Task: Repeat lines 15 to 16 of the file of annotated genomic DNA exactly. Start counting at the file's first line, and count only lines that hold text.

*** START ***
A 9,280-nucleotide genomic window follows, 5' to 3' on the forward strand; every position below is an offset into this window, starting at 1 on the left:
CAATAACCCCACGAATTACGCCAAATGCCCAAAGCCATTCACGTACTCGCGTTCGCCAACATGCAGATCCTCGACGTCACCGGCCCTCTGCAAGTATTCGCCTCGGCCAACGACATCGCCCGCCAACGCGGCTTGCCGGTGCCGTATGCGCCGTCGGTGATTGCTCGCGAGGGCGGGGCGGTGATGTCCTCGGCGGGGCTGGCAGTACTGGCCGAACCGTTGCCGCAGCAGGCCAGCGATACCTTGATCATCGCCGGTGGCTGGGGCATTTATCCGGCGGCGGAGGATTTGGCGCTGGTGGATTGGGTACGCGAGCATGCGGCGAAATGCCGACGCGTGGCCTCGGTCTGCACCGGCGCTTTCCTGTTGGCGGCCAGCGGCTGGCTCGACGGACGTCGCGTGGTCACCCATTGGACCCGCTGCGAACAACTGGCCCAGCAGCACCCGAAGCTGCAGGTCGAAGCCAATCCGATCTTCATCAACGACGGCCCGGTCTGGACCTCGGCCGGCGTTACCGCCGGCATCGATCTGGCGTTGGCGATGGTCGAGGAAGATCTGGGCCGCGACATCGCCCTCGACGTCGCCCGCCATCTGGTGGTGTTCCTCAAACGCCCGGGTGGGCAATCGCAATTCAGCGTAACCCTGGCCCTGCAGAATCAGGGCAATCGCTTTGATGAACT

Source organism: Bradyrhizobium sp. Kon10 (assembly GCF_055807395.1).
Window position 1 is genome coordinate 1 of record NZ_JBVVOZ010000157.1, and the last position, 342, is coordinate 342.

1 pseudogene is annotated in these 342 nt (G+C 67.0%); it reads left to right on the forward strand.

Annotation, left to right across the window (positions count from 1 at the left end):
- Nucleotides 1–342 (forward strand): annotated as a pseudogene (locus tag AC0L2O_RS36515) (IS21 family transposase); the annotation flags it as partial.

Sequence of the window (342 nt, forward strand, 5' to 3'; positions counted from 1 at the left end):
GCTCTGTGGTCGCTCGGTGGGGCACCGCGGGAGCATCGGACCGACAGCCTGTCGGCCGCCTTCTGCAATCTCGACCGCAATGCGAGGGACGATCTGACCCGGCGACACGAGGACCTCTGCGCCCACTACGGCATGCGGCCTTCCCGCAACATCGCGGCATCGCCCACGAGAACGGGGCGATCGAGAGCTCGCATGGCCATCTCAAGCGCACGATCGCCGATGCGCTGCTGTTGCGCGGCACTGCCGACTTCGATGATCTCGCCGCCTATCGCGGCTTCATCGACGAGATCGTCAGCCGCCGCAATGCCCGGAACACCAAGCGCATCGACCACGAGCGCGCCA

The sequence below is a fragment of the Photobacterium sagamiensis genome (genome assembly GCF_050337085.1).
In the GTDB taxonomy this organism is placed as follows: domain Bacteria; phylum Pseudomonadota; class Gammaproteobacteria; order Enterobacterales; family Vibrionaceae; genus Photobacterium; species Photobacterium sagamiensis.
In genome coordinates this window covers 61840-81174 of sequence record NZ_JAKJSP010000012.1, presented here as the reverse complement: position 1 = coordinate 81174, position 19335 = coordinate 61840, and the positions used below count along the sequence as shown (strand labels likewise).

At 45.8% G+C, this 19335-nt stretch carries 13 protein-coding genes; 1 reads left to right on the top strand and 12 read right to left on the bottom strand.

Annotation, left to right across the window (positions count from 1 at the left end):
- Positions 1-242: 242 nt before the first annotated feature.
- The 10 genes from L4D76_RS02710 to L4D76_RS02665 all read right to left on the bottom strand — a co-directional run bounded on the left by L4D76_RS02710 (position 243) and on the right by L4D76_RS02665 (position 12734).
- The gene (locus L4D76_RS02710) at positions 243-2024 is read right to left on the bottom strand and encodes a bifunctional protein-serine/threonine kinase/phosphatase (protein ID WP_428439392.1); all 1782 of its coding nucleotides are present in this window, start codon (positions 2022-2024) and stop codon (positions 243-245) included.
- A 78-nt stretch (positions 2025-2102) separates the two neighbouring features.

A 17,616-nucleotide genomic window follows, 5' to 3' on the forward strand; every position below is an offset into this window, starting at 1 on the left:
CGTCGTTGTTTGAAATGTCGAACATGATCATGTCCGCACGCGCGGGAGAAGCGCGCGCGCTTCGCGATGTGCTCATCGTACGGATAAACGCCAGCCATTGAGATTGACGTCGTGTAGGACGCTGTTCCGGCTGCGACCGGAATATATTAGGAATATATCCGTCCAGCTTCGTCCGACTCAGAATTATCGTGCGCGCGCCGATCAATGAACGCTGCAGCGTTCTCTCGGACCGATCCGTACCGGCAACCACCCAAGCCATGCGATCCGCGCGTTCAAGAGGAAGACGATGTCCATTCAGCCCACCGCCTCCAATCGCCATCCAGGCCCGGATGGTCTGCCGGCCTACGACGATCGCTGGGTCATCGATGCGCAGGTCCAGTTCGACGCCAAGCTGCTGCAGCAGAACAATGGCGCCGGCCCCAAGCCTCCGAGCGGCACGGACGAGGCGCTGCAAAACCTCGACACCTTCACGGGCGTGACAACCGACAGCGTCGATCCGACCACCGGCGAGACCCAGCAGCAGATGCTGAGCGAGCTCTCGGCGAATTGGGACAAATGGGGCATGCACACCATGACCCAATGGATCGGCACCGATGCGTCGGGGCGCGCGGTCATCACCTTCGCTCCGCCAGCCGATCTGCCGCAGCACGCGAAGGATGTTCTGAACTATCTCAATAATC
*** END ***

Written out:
- Positions 1-242: 242 nt before the first annotated feature.
- The 10 genes from L4D76_RS02710 to L4D76_RS02665 all read right to left on the bottom strand — a co-directional run bounded on the left by L4D76_RS02710 (position 243) and on the right by L4D76_RS02665 (position 12734).